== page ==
Heineken USA CMO Jonnie Cahill Provides Career Advice for Aspiring CMOs

Posted on by Kaylee Hultgren

While discussing Dos Equis’ college football tailgate campaign with Heineken USA CMO Jonnie Cahill recently, we took a moment to record his thoughts on career-building for aspiring chief marketers and what makes a successful CMO in today’s highly-competitive business environment. Following is his best advice for marketers seeking to advance their careers.

Heineken USA CMO Jonnie Cahill:

1. You’ve got to do brilliant work for the consumer. The trap that many mid-level marketers fall into is, what’s the work that my boss wants, or my CEO wants? Or my CFO wants? They’re important stakeholders, but your ultimate stakeholder is the consumer. And the work wins. So if you do fabulous things that are insightful and thoughtful and engaging, that will accelerate your career because that will accelerate business growth. Manage the work—rather than the other C-suite leaders—is very important.

2. A high degree of curiosity and authenticity. You have to be intellectually curious about, why are people doing what they’re doing? Not what are they doing, but why—and to decode that and accept that it’s a discipline that is half art, half science. You will have setbacks and not everything will be perfect all the time.

3. What I’ve learned is that I control my effort. I control my willingness to try harder. I don’t control outcomes. As a CMO, it’s almost like being a hitter in baseball. Nobody bats a thousand, so you’re going have misses. It’s about how you learn from those, and how you react to them and stay resilient, because not everything everybody does is perfect. And not every ad break is full of perfect execution. It’s an imprecise discipline sometimes. So, be yourself, manage the work, delight the consumer first—then your colleagues—and accept that every now and again the gods of marketing are going to give you a little setback. You can work in disciplines that are very precise and you get a daily scorecard. We don’t get that.

4. The other thing I would say is… joy. As CMOs, we have the best jobs in the world. Ok, there are Tuesdays, and there are budget meetings and there are things to do, but we also have to be thankful and grateful, and joyful about having the privilege to work on a brand that was there before you and will be there after you. Really, your only job is to leave it better than when you got it. Because you’re just passing through, as a CMO. It’s older than you. Maybe not with a startup, but Heineken’s 150 years old. I get to have a moment and a mini-chapter there, but in the big picture, my chapter’s not important. It’s about Heineken or it’s about Dos Equis. So, it’s just being thankful and joyful that you get to work on these brands, and respecting that they are way bigger than we are.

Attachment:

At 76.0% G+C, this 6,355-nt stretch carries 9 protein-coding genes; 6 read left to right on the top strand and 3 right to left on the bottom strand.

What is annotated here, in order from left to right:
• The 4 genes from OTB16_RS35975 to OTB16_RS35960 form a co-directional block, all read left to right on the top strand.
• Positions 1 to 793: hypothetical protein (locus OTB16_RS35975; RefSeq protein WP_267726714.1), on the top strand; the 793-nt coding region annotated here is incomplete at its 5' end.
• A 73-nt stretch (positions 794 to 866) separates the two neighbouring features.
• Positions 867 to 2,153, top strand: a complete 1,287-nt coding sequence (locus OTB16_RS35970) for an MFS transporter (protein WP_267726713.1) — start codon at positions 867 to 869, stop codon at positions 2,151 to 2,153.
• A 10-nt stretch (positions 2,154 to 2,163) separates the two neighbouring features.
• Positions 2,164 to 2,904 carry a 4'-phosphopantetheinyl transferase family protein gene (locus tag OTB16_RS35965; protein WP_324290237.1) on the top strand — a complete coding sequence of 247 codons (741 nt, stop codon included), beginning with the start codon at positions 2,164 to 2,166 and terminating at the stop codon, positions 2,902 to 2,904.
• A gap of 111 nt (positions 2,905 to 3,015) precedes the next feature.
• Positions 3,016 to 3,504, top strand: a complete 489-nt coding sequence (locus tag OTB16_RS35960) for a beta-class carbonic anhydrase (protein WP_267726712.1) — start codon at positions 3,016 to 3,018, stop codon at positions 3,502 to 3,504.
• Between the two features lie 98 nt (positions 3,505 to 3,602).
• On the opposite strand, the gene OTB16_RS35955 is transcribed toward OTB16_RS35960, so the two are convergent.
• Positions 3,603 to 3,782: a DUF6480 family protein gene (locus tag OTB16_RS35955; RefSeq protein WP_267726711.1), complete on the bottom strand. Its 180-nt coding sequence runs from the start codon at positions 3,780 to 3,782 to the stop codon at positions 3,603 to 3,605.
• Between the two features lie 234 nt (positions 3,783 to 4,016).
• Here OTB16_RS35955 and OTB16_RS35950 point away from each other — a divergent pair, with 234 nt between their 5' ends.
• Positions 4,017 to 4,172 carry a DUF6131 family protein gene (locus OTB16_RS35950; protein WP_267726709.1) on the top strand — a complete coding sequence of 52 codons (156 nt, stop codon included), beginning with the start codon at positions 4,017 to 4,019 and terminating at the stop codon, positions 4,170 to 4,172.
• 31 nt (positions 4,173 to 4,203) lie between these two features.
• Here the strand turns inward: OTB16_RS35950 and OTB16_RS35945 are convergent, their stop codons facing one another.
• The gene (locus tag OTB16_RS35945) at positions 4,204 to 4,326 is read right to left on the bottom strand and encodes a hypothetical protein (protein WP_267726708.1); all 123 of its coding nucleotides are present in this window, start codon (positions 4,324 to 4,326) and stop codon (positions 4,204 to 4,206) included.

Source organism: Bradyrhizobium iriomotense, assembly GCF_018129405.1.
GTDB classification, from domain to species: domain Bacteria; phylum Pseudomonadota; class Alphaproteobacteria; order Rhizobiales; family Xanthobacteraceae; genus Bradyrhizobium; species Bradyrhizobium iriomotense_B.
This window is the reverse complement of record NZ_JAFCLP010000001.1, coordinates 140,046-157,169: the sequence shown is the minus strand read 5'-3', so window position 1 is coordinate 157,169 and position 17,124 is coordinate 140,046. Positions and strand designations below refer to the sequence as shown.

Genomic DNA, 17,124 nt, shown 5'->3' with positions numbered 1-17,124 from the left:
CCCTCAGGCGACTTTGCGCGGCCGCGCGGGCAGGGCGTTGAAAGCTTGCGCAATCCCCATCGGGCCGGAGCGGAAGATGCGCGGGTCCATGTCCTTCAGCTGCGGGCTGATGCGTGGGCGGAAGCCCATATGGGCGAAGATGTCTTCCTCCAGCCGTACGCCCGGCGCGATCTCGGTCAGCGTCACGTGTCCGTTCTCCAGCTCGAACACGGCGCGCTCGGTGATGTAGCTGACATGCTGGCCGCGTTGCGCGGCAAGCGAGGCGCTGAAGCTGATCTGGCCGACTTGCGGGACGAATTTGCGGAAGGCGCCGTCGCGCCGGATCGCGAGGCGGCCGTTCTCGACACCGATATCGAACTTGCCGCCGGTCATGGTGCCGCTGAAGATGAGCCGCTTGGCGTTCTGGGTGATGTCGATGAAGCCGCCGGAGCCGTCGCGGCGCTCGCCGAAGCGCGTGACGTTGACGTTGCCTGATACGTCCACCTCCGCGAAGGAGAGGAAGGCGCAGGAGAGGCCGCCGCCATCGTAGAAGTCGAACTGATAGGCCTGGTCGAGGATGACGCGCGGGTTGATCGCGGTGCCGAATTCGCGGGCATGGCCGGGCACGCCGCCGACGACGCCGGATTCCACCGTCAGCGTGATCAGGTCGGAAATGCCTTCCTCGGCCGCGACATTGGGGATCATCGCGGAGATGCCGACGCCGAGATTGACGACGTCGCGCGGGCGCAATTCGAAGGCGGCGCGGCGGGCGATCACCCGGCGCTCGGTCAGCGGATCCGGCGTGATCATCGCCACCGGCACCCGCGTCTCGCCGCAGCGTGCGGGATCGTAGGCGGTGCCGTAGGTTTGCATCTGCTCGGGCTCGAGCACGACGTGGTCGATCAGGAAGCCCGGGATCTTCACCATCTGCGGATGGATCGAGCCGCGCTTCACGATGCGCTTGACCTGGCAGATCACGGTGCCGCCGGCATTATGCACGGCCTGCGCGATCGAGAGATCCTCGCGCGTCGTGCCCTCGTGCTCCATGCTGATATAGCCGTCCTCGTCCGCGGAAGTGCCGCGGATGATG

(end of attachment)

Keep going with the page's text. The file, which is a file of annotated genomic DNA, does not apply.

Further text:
Editor’s note: For more advice from the C-suite, see below for additional strategies featured in our Marketers on Fire series.

SheaMoisture CMO Taydra Mitchell Jackson:

If you’re younger in your career in marketing, understand all the aspects [of it.] Marketing is such a broad term. People get really excited about the flash, about seeing the glamor. But there’s a lot around analytics and data, making really insightful decisions and being able to understand numbers and what drives a business—those building blocks.

Don’t be afraid to pivot. Don’t be afraid to take opportunities which may appear to be off the beaten path, because every experience that you have when you get to this level and to this seat serves you. The path is not linear. Don’t be fearful of not walking a straight path, but take those opportunities which may—at the time—be giving you a set of different experiences. Embrace those, because it all works together to create a base of knowledge and expertise that serves you when you’re leading people and teams.

Mitchell Jackson shares additional career advice here.

Eric Jagher, CMO and SVP of UScellular:

Obviously the digital landscape has become more and more important over the years. A lot of marketers are figuring out how to address this notion of a cookie-less future. We’re certainly talking about it internally. My advice is to not lose focus on the quantitative aspects of marketing and how important financial analysis is to becoming a really strong marketer. It’s an important skillset, and the people I see who are most successful around me have that skillset set as well.

In marketing it’s easy to want to challenge the other person in your category. One thing we’ve learned in this process is that sometimes the right thing to do is challenge something bigger than the category. There are other great examples. Dove didn’t go challenge Irish Spring, or other soaps. They challenged this notion of toxic beauty. Chipotle doesn’t go against Taco Bell. They go challenge GMOs and freshness, and make that their stance. We’ve learned a lot through some of those examples: that sometimes the best thing to challenge is something bigger.

Read Jagher’s full Marketers on Fire profile here.

Anywhere Real Estate CMO Esther-Mireya Tejeda:

The single biggest currency for any CMO is understanding the user—whether you’re B2B and your user is other businesses, or you’re B2C and your user is the consumer. Having that deep, granular understanding of who your people are, how different they are, and what they want is the foundation for any great marketing. Period. Understand your customer with a level of precision that exceeds anything that you have done in the past. Because the closer you can get to your customer, the more successful you can be at just about every aspect of a comprehensive marketing strategy and operation.

Watch a replay of Tejeda’s LinkedIn Live discussion on the evolution of the CMO role here.


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